Frequently Asked Questions
How do I treat fungus on my toenails?
There are 4 possible treatments for treating fungal toenails, Topical medications (Tolcylen), Laser treatment, Oral medications (Lamisil), and permanent removal of the toenail.
What anti-fungal treatment is right for me?
All treatments have different degrees of success, invasiveness, and cost. It can also depend on the severity of the toenail. Most patients will start with a topical medication and see how they look after 3 months. You can purchase the topical Tolcylen in our store.
How long is it going to take for my toenails to look better after starting treatment?
It takes as long as it takes for your new healthy toenail to grow out. Normally it takes a toenail at least 9 months to completely grow out and even up to 18 months on rare occasions.
Will my toenail fungus spread to other toes?
It will most likely spread to all toenails in time and the ones that are already infected will get worse if untreated.
How did I get toenail fungus?
A lot of toenail fungal cases come from untreated athletes foot infections. Any crack or portal of entry into the toenail can result in an infection of the toenail when the fungus is already on the surrounding skin. Decreased immunity and lack of blood flow to the feet can also contribute.
Are thick toenails always fungus?
Thick toenails are not always fungus. The thickening of the toenail can be caused by repetitive microtrauma to the toenail and toenail bed, usually from ill-fitting shoes, and also one traumatic event to the nail bed. It is usually wise to get a biopsy to see if the toenail thickening is from fungus or another cause. This is a simple, pain-free procedure done in the office.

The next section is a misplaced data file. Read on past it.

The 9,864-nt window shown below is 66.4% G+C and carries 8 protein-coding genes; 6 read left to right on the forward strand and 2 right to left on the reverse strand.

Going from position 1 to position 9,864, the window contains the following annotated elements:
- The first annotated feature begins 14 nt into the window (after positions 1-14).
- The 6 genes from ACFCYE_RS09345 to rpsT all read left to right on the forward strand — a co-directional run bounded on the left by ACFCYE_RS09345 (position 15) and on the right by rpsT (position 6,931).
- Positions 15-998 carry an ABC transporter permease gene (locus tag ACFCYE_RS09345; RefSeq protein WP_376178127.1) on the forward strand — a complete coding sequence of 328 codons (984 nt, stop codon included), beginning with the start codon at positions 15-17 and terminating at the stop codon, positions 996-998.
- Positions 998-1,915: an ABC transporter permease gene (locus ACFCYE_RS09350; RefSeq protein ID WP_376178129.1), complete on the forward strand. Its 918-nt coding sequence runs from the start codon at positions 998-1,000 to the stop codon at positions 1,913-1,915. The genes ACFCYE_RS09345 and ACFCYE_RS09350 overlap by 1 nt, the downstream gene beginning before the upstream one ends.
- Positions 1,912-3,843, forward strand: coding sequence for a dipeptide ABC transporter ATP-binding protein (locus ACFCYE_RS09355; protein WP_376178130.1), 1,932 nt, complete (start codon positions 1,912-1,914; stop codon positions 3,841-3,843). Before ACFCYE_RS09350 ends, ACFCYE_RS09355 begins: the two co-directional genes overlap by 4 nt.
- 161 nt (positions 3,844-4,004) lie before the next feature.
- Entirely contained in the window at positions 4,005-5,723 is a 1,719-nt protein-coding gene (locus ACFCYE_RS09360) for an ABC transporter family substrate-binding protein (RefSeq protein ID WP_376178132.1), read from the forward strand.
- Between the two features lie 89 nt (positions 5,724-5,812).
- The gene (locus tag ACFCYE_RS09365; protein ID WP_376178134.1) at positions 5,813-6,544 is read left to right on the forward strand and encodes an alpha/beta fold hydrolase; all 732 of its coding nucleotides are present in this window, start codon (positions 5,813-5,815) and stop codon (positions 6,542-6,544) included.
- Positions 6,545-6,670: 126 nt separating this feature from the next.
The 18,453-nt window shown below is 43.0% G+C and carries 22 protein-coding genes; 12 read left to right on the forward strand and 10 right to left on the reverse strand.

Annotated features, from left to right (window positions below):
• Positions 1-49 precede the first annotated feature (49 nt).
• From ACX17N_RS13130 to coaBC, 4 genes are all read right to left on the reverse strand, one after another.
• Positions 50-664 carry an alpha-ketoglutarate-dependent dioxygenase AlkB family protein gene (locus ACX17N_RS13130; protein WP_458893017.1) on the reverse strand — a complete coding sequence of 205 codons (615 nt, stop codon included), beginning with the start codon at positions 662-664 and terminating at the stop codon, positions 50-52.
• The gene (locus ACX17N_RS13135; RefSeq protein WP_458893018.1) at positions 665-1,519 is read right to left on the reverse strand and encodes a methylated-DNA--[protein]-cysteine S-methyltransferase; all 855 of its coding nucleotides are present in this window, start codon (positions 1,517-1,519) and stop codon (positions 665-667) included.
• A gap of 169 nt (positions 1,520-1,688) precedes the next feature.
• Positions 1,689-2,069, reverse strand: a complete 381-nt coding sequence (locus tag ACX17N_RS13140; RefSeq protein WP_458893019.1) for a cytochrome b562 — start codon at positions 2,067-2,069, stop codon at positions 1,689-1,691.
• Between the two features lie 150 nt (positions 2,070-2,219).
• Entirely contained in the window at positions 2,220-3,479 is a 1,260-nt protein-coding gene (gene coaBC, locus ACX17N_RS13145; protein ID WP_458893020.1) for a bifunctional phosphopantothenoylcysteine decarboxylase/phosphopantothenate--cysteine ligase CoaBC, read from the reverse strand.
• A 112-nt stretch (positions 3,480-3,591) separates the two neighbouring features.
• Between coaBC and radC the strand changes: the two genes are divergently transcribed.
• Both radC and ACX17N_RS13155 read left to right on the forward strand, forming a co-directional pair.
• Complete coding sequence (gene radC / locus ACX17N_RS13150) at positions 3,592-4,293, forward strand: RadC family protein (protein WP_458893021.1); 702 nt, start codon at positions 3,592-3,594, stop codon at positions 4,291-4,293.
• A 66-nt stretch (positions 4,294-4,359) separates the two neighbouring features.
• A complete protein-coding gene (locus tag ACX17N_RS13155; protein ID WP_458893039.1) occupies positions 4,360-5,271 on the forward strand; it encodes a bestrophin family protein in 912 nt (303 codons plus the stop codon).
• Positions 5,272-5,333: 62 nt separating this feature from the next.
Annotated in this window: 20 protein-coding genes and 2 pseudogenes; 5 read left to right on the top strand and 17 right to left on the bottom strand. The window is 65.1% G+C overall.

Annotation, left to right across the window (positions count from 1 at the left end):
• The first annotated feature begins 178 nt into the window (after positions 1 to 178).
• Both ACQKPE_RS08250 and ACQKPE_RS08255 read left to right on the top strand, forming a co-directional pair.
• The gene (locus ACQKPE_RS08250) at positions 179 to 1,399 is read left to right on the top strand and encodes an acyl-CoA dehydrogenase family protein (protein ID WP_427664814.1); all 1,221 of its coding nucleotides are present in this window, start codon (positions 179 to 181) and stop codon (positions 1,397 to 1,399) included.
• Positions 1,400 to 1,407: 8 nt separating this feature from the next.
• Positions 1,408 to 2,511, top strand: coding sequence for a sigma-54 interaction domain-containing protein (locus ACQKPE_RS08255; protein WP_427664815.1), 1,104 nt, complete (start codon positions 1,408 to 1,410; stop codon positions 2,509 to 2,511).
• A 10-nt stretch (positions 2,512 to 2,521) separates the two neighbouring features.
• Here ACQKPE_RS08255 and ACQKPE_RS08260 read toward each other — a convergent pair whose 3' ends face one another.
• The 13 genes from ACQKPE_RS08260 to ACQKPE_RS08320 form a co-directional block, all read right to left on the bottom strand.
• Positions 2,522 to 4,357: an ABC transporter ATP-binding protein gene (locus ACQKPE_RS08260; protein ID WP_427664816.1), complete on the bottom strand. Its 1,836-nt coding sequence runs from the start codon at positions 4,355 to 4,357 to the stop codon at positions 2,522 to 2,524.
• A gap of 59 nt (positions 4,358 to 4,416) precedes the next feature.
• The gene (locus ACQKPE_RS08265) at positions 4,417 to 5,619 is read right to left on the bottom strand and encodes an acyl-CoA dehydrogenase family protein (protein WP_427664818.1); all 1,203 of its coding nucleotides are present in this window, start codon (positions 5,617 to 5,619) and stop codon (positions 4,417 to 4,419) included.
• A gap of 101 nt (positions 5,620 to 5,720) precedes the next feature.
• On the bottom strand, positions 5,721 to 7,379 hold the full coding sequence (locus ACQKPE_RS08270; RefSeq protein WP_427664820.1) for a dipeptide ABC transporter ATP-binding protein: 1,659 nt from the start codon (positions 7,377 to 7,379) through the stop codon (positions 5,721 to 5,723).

Do over the counter topical medications at the pharmacy work?
Not normally. I have had patients over the years use Vicks vapor rub, apple cider vinegar soaks along with other home remedies that really have not been proven to work. The key to success is the penetration of the medication. That is what makes Tolcylen the best topical that we have used.
Why does it feel like I am walking on a rock in the balls of my foot?
That is most likely a neuroma, which is a pinched nerve in the forefoot. Most patients can experience pain, numbness, and tingling in the area usually between the 3rd and 4th toes. The irritation of the nerve can feel like you are walking on a rock or pebble, or that your sock is wrinkled in your shoe.
Does my neuroma need surgery?
Why do tight shoes and high heels bother my neuroma?
Compression and pressure on the forefoot from tight shoes and heels can compress the area and pinch the nerve causing more pain and irritation.
Do orthotics help neuromas?
Orthotics can offload the area and create relief from the neuroma. Over time, the inflammation of the nerve and surrounding tissue will decrease and help the pain.
Why does my heel hurt in the morning?